One of the most difficult things about working out with the agility ladder is figuring out how to improve your performance on the ladder itself. The reason behind this is the fact that it’s so easy to think that agility can be built by just working on the agility ladder – and nothing else. That’s not the smartest way to go, since the ladder can build the reflexes you need to get agile, but you might be neglecting a lot of other factors that can improve your ladder work.
In other words, you need to complement your agility ladder training with other training. Other workouts can go a long way in helping you build the proper muscle and bone density that you need to be able to start fast, stop fast, and change directions efficiently.
Good cross training exercises help you perform agility sets on the ladder more efficiently. Not only do they complement the muscles you’re using for better movement, they also strengthen your bones so that you can withstand the wear and tear of agile movement.
One of the best ways of cross-training involves improving muscle tone. You can do this by lifting weights, with an emphasis on your leg and core. Squats are one of the most efficient weight training exercises since they work your quadriceps and your hamstrings, and passively affect your core muscles as well (since you need them for stability).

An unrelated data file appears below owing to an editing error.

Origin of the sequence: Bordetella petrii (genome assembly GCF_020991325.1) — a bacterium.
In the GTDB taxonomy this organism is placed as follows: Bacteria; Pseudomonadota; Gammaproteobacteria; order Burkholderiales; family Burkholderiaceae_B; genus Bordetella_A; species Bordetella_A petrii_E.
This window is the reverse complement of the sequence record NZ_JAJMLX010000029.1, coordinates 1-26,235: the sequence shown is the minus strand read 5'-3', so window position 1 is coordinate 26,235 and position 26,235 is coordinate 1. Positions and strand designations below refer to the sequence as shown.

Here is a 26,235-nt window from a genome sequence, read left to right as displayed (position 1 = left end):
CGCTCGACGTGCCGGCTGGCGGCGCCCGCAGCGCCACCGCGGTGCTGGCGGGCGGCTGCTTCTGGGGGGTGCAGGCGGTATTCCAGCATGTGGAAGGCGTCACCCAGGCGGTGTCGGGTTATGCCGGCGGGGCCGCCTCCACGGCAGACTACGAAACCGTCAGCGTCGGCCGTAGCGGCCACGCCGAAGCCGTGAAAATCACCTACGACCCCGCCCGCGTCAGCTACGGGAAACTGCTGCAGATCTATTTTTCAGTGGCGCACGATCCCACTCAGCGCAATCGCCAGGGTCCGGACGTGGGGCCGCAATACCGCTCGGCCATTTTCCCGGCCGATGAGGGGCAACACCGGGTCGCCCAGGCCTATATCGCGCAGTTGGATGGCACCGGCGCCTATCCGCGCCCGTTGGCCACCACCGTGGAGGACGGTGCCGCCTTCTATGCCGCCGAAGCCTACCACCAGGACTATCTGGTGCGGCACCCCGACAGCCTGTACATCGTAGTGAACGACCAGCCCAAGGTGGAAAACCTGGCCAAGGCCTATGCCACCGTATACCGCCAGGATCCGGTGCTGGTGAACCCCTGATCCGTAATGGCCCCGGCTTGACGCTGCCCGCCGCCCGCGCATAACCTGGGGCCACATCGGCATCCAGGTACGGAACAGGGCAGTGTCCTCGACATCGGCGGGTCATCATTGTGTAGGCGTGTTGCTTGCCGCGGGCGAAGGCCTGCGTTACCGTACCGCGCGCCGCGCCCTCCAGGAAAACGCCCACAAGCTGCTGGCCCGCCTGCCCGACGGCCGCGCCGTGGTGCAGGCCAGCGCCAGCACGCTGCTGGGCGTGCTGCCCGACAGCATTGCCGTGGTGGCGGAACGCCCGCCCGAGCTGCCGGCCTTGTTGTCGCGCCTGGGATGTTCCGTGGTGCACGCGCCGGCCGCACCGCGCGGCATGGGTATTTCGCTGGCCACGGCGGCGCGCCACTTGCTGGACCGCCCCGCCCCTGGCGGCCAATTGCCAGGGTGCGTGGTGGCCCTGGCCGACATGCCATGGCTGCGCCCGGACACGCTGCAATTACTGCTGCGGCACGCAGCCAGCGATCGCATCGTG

There are plenty of variations of the squat, and you can increase the difficulty simply by adding weight, or by making the exercise harder.
Other great ways for building leg muscle are weighted lunges and resistance band exercises. But if you’re not keen on packing some serious muscle, but are still interested in improving your leg strength, you can cross train with a lot of other disciplines
Some of the best workouts for building agility include aerobics and yoga. Aerobics will work the muscles you need for movement, in the same manner that agility ladder exercises work. But the emphasis will be on cardio.
However, since you’re still working the legs, it stands to reason that you will be building up on your musculature. You’ll be doing so at a much lesser degree than when you work with an agility ladder, but the benefits of improving your coordination can’t be downplayed.
Yoga, on the other hand, improves flexibility and natural muscle strength. The yoga poses rely on your natural body weight for resistance, as opposed to weights. The key here is strength and flexibility; these two are important aspects of agility, since flexibility helps greatly in improving movement. And the more flexible you are, the better your performance on the agility ladder — and on your sport of choice—will be in the long run.
In closing, it would be prudent to say that these aren’t all of the best complements to a solid agility ladder regimen. But these are some of the most basic, and the basics are great for working your way to more complex exercises. So if you’ve hit a wall on your agility ladder training, consider branching out to these, and other, disciplines. It might be the key to progressing on your agility training.